Put the poachers in the eastern part of the state permanently out of business. Eight years and counting on the DEP CO’s to do something about that one.
Put the illegal ‘charter captains’ operating out of CT ports out of business. One guy, out of Mystic, has been going at it for six years. Again, no enforcement action has been undertaken in this area. (Don’t want to hear any lame excuses… I’ve heard them all.)
Do a better job of marketing the need for the marine license and unifying the regulations with the adjoining states so that salt water anglers will buy into it. Regulation for the recreational sector is coming and I’d like to keep the monies collected within the state.
Although it’s not been a major issue in regards to the CT DEP, the enforcement of striped bass possession in the EEZ has gotten totally out of hand in regards to the overzealous methodology being employed. Boarding the same charter vessels two or three times over the course of a few weeks ‘to search’ for striped bass has had a chilling effect upon the tourist industry and has squandered the good-will that the law enforcement agencies have built up over the years with long time charter boat operators. The waters abutting SE CT, RI, NY, specifically, all of Block Island Sound, should be open to both possession (state bag and size limits applied) and fishing. A dialogue should be initiated by the DEP to see if an ‘easement’ could alleviate this situation and stop the daily routine of ‘Striper Enforcement.’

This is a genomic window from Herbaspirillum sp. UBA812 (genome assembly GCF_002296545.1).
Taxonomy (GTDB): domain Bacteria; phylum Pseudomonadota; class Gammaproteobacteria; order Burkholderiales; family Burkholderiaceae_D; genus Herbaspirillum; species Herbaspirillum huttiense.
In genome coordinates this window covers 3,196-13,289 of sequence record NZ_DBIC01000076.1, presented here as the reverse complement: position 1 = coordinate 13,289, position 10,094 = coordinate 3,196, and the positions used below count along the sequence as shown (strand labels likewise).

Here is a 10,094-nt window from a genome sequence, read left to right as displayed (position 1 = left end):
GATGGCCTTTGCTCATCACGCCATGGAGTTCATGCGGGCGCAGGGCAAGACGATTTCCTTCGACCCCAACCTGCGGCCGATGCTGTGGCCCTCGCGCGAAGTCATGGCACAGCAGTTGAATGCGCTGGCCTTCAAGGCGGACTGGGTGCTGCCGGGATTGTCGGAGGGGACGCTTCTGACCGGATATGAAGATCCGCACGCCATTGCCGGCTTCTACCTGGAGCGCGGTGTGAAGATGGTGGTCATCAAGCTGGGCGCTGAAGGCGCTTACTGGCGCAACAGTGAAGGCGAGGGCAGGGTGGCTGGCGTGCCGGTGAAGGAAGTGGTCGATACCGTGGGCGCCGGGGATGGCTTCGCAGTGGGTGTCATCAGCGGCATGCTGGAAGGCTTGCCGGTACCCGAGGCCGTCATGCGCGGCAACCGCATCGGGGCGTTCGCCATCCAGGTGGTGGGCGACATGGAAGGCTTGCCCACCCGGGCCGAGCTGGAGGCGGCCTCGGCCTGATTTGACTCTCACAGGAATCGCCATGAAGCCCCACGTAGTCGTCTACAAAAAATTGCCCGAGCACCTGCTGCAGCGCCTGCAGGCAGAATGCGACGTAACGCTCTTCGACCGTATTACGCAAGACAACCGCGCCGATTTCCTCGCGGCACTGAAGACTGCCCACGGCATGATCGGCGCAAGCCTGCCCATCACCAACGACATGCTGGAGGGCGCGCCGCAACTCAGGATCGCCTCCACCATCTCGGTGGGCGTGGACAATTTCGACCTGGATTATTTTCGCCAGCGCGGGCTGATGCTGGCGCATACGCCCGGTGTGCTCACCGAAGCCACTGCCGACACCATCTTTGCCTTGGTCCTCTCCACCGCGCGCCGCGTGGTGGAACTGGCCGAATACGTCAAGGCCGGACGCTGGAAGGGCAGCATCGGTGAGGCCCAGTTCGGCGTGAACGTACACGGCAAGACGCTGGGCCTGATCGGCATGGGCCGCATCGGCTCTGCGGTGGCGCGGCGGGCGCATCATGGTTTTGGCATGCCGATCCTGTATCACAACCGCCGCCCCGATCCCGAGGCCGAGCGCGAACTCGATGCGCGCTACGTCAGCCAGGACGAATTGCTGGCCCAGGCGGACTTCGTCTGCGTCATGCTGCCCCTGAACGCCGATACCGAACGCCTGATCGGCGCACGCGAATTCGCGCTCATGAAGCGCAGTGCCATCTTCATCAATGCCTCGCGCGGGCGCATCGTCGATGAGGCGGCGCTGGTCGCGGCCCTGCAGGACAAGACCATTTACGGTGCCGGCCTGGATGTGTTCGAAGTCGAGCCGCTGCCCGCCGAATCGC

14. Do you have any scars that tell a story? Physically, I managed to get nicked by a brown (Sandbar) shark, while ‘jawing’ a dead mako or two, and there’s a couple of knife slices from filleting my fingers rather than a fish, along with a couple of holes from hooks. Rugby and football have left a few dings in my hide, as well. Mentally, there’s plenty of ‘war wounds’ to be found with the loss of friends at an all too young age as the leading causation of those memories.
15. What’s the most generous thing someone has ever done for you? Honestly, there’s too many to count, but all are fondly remembered. Frank Sousa, fellow outdoor writer and Springfield Sportsman Show producer, has been a close friend and mentor who has always given of himself in too many ways to count without fanfare or a desire for a public acknowledgement of his MANY kind deeds.
Richard Stanczyk of Bud N’ Mary’s who has ‘Been there for me’ as a friend. Other individuals, including quite a few from CTF (you know who you are), who’ve demonstrated that they have huge hearts and truly care about what I’m going through at this time.